Sighing, we stepped out of triage. I stopped in-front of that wall that had tiles with baby names on it. Babies who had died. I could not help noticing there were a few last names that repeated themselves. Then the contractions started to kick in. It was about six in the morning. We were cold, tired and hungry, but the baby was ready for some action right about now.

I could not walk properly anymore, pounded with contractions. Had to remember to breathe. I thought I was going into a panic. What is going on? Is this for real?

Thirty minutes later, we dragged ourselves back to triage, looking like we just returned from a Halloween party- both of us with dark circles and bags under our eyes, haggard and doubled over, me with blood stains on my hospital gown. I headed straight to the bed to curl myself into a ball while R informed the nurse that “it seems like something is happening now.”

After about an hour of latching onto the bedrail in writhing pain, they finally moved us out to triage to a room. I think by then we had called Leigh and Mani, the two most wonderful, fabulous support, ever. Mani was at Ferdinand’s birth and I knew I needed her to be there for Lyra’s. She is my calm-my-heart pill. Leigh, is the valley’s doula-diva and a sweet friend. She was going to drive for an hour and drag a water tub for me to relax in. I will not get my water-birth but at least I get to labor in water- or so it was planned.

Pressure, pressure, pressure. I tried to remember to breathe, to relax, to not yell. They poked me to run antibiotics as I was Strep-B positive. And something else. I was not comfortable and I remember thinking to myself, it’s still a long ways ahead, she’ll probably be here tonight.

Mani arrived first, then Leigh. Only to be ignored by me. I had to focus, my back was about to break and I needed to pee but everything had to stop for me to breathe through the ramming contractions. My midwife Janice came in. I love her. She is confident, motherly and has a sense of humor that I liked. Janice asked the nurse a few questions and nurse told her I was probably about 8cm dilated. Janice checked and then she looked at us and said, “She’s complete!”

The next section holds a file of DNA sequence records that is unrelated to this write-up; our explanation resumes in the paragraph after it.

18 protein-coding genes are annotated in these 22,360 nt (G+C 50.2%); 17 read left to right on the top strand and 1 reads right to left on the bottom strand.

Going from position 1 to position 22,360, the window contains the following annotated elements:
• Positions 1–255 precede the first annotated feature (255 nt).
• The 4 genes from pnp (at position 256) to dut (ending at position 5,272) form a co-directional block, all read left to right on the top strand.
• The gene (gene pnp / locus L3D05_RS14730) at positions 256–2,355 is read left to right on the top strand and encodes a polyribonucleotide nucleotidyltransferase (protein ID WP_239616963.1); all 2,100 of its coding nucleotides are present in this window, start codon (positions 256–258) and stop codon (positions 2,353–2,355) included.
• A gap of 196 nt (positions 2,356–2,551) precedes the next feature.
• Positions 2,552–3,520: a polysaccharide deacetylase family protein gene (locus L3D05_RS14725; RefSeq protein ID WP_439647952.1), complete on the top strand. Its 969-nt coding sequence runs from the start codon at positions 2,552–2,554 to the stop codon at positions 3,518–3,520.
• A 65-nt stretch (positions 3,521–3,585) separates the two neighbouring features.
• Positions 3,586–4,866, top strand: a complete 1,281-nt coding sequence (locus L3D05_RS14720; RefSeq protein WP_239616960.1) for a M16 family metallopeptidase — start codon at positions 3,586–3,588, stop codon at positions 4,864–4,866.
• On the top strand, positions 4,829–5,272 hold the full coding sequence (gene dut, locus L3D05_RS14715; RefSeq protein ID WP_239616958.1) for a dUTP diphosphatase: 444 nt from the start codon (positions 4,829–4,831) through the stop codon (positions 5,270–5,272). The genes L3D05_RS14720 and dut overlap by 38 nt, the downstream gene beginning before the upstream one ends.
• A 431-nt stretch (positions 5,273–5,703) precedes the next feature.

OK, that pump crazily pumping water into the tub was shut off. Janice asked for her birth equipment, got changed and everyone got into place. I said I needed to pee and Janice would NOT allow me to go to the toilet. “The baby is going to come out into the toilet!” Do it here, on the bed, she told me.

“I can’t!” I said gently yelled back.

“Yes, you can, just do it, I’ll hold a towel under you.”

Holy cow, say what you may but I absolutely do not possess the talent to pee while everyone is watching me. I tried, but I could not.

I tried to get comfortable, I wanted to squat or kneel. With every contraction I was told to push, but suddenly I was quiet. I felt still. I wanted to wait for her to come on her own.

“It is OK, her heartbeat is strong, it is ok,” Janice assured me, and I felt my tears surged. I needed to hear that even though I could not believe in that totally. I realized that in that moment, I was in a bubble that had brought me back to Ferdinand’s birth. I was birthing again, and perhaps another dead baby. Janice’s words brought me back to the present.